# Consequence of the polarization identity?

1,288

## Solution 1

The point is that the polarization identity is true for any sesquilinear form on any complex vector space $V$. That is, if $g$ is any sesquilinear form on $V$ then we have

$$g(x,y) = \frac{1}{4} \left( g(x + y, x + y) - g(x - y, x - y) + ig(x + iy, x + iy) -ig(x - iy, x - iy) \right)$$

for all $x, y \in V$. Note that this identity implies that if $g(z,z) = 0$ for all $z \in V$ then $g \equiv 0$.

Now, let $(V, \left< \cdot, \cdot \right>)$ be a complex inner product space and $S \colon V \rightarrow V$ be a complex linear map. If we define $g(x,y) := \left< Sx, y \right>$ then $g$ is a sesquilinear form on $V$ and if $g(z,z) = \left< Sz, z \right> = 0$ for all $z \in V$ then $g \equiv 0$ which implies in particular that $g(x, Sx) = ||Sx||^2 = 0$ for all $x \in V$ so $S = 0$.

Now apply this to $V = H$ and $S = T - T^{*}$.

## Solution 2

You don't need the polarisation identity.

Suppose $$\mathbb{H}$$ is a complex Hilbert space and $$\langle Ax,x\rangle = 0$$ for all $$x$$. Then $$A=0$$.

We have $$\langle A(x+y),x+y\rangle = 0 = \langle Ax,y\rangle + \langle Ay,x\rangle = 0$$.

Replacing $$y$$ by $$iy$$ we get $$\langle A(x+iy),x+iy\rangle = 0 = i(\langle Ax,y\rangle - \langle Ay,x\rangle) = 0$$ and combining with the above we get $$\langle Ax,y\rangle = 0$$. Since this holds for all $$x,y$$ we see that $$A=0$$.

It is not true in a real Hilbert space, for example, $$A =\begin{bmatrix} 0 & -1 \\ 1 & 0 \end{bmatrix}$$. Then $$\langle Ax,x\rangle = 0$$ for all (real) $$x$$, but $$A \neq 0$$.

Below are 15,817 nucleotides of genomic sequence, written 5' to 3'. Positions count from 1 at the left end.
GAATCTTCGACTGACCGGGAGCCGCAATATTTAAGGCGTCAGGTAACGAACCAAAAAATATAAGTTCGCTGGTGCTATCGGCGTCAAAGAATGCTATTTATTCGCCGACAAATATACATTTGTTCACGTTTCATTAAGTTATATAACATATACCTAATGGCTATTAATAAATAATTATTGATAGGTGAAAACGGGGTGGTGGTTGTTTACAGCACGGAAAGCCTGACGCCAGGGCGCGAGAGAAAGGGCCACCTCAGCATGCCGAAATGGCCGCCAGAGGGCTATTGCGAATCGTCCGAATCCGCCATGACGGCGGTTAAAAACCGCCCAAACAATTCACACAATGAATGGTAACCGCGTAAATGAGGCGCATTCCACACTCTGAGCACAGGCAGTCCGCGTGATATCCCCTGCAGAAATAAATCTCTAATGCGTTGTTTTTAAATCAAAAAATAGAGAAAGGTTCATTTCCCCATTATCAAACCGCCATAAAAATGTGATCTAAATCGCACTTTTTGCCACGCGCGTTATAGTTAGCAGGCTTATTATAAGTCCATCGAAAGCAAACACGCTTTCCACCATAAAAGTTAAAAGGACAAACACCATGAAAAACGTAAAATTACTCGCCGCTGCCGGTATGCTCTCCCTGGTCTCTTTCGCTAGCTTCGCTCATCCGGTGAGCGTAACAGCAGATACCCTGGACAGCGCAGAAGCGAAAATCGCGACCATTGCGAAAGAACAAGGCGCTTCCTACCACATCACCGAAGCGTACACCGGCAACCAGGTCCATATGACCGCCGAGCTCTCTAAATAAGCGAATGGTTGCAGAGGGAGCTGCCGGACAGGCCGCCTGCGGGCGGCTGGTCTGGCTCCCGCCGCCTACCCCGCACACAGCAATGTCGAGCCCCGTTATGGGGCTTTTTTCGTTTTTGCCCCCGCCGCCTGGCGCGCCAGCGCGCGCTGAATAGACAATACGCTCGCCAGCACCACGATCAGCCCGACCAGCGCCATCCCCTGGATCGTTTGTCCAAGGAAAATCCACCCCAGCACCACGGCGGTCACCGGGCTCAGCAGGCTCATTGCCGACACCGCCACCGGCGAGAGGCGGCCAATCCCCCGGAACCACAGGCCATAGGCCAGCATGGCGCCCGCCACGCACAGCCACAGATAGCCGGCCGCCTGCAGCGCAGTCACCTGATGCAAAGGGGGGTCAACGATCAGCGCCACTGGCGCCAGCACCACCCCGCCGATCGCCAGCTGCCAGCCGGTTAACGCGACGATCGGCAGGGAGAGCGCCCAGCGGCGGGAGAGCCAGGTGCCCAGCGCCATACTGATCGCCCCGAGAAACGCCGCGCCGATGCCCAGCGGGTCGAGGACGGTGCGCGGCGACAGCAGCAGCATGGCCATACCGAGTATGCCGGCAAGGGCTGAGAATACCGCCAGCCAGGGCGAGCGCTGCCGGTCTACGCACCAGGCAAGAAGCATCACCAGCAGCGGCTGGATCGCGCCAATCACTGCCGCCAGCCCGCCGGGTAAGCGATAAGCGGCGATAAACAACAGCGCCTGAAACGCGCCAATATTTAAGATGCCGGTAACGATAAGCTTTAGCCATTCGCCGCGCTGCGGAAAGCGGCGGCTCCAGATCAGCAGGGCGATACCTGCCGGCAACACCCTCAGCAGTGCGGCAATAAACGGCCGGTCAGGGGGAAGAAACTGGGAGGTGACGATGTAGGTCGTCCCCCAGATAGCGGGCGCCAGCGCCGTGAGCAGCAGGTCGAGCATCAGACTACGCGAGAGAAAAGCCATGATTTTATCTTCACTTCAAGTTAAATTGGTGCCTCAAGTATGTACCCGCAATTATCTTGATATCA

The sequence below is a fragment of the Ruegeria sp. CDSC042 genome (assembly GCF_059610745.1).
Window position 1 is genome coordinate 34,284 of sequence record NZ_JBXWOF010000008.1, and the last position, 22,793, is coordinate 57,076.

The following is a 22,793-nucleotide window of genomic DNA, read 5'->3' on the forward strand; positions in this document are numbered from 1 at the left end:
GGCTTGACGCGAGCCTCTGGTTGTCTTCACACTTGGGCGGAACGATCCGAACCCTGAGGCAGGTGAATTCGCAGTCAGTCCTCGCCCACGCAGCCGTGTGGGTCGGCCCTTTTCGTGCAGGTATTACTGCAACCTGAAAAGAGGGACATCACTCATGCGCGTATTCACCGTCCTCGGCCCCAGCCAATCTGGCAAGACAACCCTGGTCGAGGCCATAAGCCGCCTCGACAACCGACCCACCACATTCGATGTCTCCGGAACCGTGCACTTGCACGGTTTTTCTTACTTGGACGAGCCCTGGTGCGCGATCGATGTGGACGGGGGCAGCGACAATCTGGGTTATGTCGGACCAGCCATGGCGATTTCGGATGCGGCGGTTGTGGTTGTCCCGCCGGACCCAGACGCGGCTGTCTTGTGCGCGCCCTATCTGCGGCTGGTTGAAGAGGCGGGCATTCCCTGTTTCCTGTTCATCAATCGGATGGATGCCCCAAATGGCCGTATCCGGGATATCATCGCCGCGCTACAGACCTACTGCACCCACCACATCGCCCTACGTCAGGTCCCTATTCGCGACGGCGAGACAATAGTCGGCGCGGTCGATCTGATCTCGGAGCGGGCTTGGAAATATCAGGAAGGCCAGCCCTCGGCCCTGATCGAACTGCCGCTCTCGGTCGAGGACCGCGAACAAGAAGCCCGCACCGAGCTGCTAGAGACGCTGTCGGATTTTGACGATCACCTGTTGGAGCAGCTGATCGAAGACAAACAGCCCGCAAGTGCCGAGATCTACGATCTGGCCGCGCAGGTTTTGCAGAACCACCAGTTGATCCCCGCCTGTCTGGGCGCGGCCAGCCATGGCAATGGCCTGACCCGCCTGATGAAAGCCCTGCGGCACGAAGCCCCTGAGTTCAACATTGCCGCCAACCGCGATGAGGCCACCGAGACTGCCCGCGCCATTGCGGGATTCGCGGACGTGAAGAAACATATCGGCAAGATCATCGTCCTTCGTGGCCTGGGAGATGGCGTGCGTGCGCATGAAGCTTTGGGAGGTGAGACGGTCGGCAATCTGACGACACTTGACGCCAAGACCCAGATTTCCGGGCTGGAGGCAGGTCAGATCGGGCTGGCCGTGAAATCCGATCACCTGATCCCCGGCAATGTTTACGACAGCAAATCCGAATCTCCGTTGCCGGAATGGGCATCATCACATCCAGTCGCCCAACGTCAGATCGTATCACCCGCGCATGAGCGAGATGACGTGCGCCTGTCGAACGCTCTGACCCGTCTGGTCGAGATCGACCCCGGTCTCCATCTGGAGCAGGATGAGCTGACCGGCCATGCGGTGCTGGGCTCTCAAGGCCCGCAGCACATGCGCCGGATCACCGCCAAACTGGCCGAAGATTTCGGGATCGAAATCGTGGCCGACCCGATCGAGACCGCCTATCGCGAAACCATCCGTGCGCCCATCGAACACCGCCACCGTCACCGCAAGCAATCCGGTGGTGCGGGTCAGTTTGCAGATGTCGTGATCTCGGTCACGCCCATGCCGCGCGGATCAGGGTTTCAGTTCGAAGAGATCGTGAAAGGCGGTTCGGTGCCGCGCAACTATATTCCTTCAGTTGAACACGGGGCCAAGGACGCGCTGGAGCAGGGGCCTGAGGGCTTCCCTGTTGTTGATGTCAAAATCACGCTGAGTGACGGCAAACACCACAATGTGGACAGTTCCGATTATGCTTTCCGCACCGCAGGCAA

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### M.G

Updated on August 01, 2022

• M.G over 1 year

Here is a proof which I do not fully understand.

Theorem : Let $H$ be a Hilbert space. A continuous linear map $T : H \rightarrow H$ is self-adjoint (hermitian) if and only if $$\big\langle T(x), x\big\rangle \in \mathbb{R},~~~~~(\forall x \in H)$$ Proof : ($\Rightarrow$) $$\overline{\big\langle T(x), x\big\rangle} = \big\langle x, T(x)\big\rangle = \big\langle T^*(x),x \big\rangle = \big\langle T(x), x\big\rangle.$$ Therefore $$\big\langle T(x), x\big\rangle \in \mathbb{R}.$$ ($\Leftarrow$) Using the hypothesis we've got $$\Big\langle (T-T^*)(x), x\Big\rangle = \big\langle T(x), x\big\rangle - \big\langle x, T(x)\big\rangle = \big\langle T(x), x\big\rangle - \overline{\big\langle T(x), x\big\rangle} = 0$$ Therefore $$\Big\langle (T-T^*)(x), x\Big\rangle = 0,~~~~~(\forall x \in H).$$ By polarization identity $$\Big\langle (T-T^*)(x), y\Big\rangle = 0,~~~~~(\forall x,y \in H).$$ Since $(T-T^*)(x)$ est orthogonal to every vecteur $y \in H$ we conclude that $(T-T^*) = 0$. Therefore $T = T^*$.

I don't get the "by the polarization identity" bit. How is it that the polarization identity allows us let the right term of the inner product range over $H$ independently from the left term ?!

Edit : Seems related to Trouble with simple consequence of the polarization identity in a way I'm currently trying to figure out.

• copper.hat almost 8 years
• M.G almost 8 years
Yes it does. I edited
• M.G almost 8 years
Crystal clear. Thank you !
• Hrit Roy over 3 years
Isn't it $\langle Ax,y\rangle + \langle Ay,x\rangle$?
• copper.hat over 3 years
@HritRoy: Thank for catching that, I made a mistake. Will delete shortly.
• copper.hat over 3 years
@HritRoy: Actually, it had a simple fix, see above.